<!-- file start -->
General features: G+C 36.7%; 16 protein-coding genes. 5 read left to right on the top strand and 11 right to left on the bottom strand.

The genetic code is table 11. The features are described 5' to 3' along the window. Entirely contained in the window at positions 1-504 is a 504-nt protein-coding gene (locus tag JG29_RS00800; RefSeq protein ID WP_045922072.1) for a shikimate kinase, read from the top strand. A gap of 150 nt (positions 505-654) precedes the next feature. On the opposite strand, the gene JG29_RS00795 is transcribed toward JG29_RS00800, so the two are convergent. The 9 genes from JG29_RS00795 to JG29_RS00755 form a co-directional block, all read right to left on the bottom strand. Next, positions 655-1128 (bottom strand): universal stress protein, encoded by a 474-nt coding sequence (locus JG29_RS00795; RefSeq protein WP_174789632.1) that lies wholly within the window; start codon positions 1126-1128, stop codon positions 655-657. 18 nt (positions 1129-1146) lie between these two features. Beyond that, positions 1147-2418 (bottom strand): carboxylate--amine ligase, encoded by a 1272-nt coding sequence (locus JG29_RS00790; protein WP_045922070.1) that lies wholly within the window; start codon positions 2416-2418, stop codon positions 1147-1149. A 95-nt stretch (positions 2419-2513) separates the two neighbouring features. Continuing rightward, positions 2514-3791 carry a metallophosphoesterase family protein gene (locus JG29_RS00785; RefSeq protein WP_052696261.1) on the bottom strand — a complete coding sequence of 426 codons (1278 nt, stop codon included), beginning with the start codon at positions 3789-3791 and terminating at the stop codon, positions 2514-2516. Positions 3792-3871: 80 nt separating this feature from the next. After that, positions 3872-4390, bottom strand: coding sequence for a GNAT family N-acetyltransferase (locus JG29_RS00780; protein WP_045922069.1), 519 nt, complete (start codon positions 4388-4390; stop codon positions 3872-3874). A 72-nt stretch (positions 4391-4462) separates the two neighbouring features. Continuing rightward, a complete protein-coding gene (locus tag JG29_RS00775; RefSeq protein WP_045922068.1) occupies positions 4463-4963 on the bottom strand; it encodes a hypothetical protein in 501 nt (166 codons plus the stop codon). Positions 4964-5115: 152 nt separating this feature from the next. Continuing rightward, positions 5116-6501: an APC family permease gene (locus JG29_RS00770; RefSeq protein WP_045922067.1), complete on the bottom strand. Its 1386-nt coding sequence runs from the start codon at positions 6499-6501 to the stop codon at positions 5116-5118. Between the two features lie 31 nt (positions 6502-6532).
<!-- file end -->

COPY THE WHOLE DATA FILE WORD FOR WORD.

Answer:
General features: G+C 36.7%; 16 protein-coding genes. 5 read left to right on the top strand and 11 right to left on the bottom strand.

The genetic code is table 11. The features are described 5' to 3' along the window. Entirely contained in the window at positions 1-504 is a 504-nt protein-coding gene (locus tag JG29_RS00800; RefSeq protein ID WP_045922072.1) for a shikimate kinase, read from the top strand. A gap of 150 nt (positions 505-654) precedes the next feature. On the opposite strand, the gene JG29_RS00795 is transcribed toward JG29_RS00800, so the two are convergent. The 9 genes from JG29_RS00795 to JG29_RS00755 form a co-directional block, all read right to left on the bottom strand. Next, positions 655-1128 (bottom strand): universal stress protein, encoded by a 474-nt coding sequence (locus JG29_RS00795; RefSeq protein WP_174789632.1) that lies wholly within the window; start codon positions 1126-1128, stop codon positions 655-657. 18 nt (positions 1129-1146) lie between these two features. Beyond that, positions 1147-2418 (bottom strand): carboxylate--amine ligase, encoded by a 1272-nt coding sequence (locus JG29_RS00790; protein WP_045922070.1) that lies wholly within the window; start codon positions 2416-2418, stop codon positions 1147-1149. A 95-nt stretch (positions 2419-2513) separates the two neighbouring features. Continuing rightward, positions 2514-3791 carry a metallophosphoesterase family protein gene (locus JG29_RS00785; RefSeq protein WP_052696261.1) on the bottom strand — a complete coding sequence of 426 codons (1278 nt, stop codon included), beginning with the start codon at positions 3789-3791 and terminating at the stop codon, positions 2514-2516. Positions 3792-3871: 80 nt separating this feature from the next. After that, positions 3872-4390, bottom strand: coding sequence for a GNAT family N-acetyltransferase (locus JG29_RS00780; protein WP_045922069.1), 519 nt, complete (start codon positions 4388-4390; stop codon positions 3872-3874). A 72-nt stretch (positions 4391-4462) separates the two neighbouring features. Continuing rightward, a complete protein-coding gene (locus tag JG29_RS00775; RefSeq protein WP_045922068.1) occupies positions 4463-4963 on the bottom strand; it encodes a hypothetical protein in 501 nt (166 codons plus the stop codon). Positions 4964-5115: 152 nt separating this feature from the next. Continuing rightward, positions 5116-6501: an APC family permease gene (locus JG29_RS00770; RefSeq protein WP_045922067.1), complete on the bottom strand. Its 1386-nt coding sequence runs from the start codon at positions 6499-6501 to the stop codon at positions 5116-5118. Between the two features lie 31 nt (positions 6502-6532).